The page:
New Line Home Entertainment
Cast: Alec Baldwin, Charles Durning, Philip Seymour Hoffman, Rebecca Pidgeon, Sarah Jessica Parker, William H. Macy
Extras: Commentary Track, Theatrical Trailer, Cast & Crew Biographies
"State and Main" tells the story of a small film crew who is making a film called "The Old Mill". After being kicked out of New Hampshire for mysterious reasons, the crew has moved to the small hamlet of Waterford, Vermont. Director Walt Price (William H. Macy) is confident that he’s now found the perfect place to shoot his film, mostly due to the fact that the town boasts of their historic old mill. With screenwriter Joseph Turner White (Philip Seymour Hoffman) in tow, Price awaits the arrival of his two stars, Bob Barrneger (Alec Baldwin) and Claire Wellesley (Sarah Jessica Parker), so that filming may commence.
"State and Main" is that rare film that can make you laugh out loud and think at the same time, and it’s one of the best films that I’ve seen this year. For starters, the film is simply hilarious. David Mamet is known for his ability to create realistic characters and wonderful dialogue, and with "State and Main" he turns that talent towards the funny-bone. The film astutely combines very broad humor with more subtle and cynical comedy. Trust me when I say that you’ll be quoting the film soon after you see it. An interesting note about the humor in "State and Main" is that no one steals the show. Each character gets in their funny comment, and it accentuates the appeal of the already stellar ensemble cast. For further hilarity, make sure that you watch and listen to all of the end credits.
Obviously, I enjoyed "State and Main", but what I can’t understand is why it didn’t do more at the box office during its theatrical run. It must have something to do with the fact that the film was marketed as an art-house movie, when it really isn’t. Yes, the overall experience of watching "State and Main" will be maximized if you know something about how things work in Hollywood, but this knowledge isn’t a prerequisite for enjoying the film. Aside from the lampooning of filmmaking, "State and Main" offers more mainstream jokes and a sweet love story. Also, it’s a bit of a leap to assume that middle-America wouldn’t understand "State and Main". Mamet himself seems to drive that point home, as the movie features two "good old boys" characters, who just happen to enjoy reading ‘Variety!’ With its cast of well-known faces and stunning script, there’s something for everyone in "State and Main".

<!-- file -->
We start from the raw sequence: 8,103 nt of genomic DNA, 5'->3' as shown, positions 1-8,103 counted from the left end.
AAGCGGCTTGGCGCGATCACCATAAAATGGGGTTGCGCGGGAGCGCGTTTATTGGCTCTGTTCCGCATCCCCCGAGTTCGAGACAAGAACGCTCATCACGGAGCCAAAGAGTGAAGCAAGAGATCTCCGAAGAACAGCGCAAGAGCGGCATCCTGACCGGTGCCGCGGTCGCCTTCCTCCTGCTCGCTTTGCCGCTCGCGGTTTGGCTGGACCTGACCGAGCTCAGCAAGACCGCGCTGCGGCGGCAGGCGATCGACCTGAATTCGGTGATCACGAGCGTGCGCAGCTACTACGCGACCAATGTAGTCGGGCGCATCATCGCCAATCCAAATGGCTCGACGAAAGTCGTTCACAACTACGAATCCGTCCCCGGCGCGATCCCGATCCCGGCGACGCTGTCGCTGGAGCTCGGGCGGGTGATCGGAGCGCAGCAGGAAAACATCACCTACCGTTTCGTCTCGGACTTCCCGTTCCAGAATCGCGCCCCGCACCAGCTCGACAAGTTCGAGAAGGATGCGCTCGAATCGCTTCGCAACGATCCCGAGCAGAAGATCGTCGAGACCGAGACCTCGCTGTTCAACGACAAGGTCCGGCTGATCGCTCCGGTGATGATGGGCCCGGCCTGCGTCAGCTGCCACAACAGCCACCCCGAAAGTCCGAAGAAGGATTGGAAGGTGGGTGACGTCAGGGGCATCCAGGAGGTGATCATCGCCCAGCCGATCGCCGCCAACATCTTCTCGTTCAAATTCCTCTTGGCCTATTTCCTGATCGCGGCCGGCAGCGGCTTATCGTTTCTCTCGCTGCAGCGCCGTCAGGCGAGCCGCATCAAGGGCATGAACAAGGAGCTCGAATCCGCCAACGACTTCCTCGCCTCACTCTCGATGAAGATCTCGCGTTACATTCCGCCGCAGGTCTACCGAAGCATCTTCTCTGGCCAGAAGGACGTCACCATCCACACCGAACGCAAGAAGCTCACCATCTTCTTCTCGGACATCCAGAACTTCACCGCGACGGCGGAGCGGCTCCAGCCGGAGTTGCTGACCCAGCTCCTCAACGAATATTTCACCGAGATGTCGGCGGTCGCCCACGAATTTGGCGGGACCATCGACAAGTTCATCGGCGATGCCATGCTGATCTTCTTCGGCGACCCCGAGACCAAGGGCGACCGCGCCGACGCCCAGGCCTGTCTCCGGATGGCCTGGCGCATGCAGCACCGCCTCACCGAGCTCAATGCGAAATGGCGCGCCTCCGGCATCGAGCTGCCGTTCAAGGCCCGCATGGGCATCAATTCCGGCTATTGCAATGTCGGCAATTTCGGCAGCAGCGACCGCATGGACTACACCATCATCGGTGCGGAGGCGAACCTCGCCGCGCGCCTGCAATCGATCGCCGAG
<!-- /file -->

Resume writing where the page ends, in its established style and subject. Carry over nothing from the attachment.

This divine transfer is accompanied by a fine <$DD,Dolby Digital> <$5.1,5.1 channel> soundtrack. As this is a dialogue-driven dramedy, the surround sound mix is subtle, yet effective. The dialogue is always clear and audible, with no distinct hissing. But, check out Chapter 11, when a thunderstorm is raging, and you’ll experience the power that this soundtrack possesses, as the thunder fills the rear speakers and excites the subwoofer.
The DVD of "State and Main" only contains a handful of special features, highlighted by the <$commentary,audio commentary>. This track features stars William H. Macy, Sarah Jessica Parker, Clark Gregg, David Paymer, and Patti Lupone. In the great tradition of New Line DVDs, this isn’t a group commentary, but a series of separate commentaries, which have been skillfully edited together to give it coherency and make as many of the comments scene specific as possible without having the speakers get off the subject to often. It contains some amusing anecdotes and we do learn about the making of the movie.
I had planned on starting this review by stating that "State and Main" must be a weird movie, because Philip Seymour Hoffman plays a fairly normal character. But, "State and Main" can only be considered unusual because it’s a truly entertaining film, offering many laughs. The DVD brings us a stunning transfer and an interesting comedy. If you read this site, you probably like movies, and if you like movies, you’ll like "State and Main". I can’t help but wonder if all of this praise will get me an associate producer credit.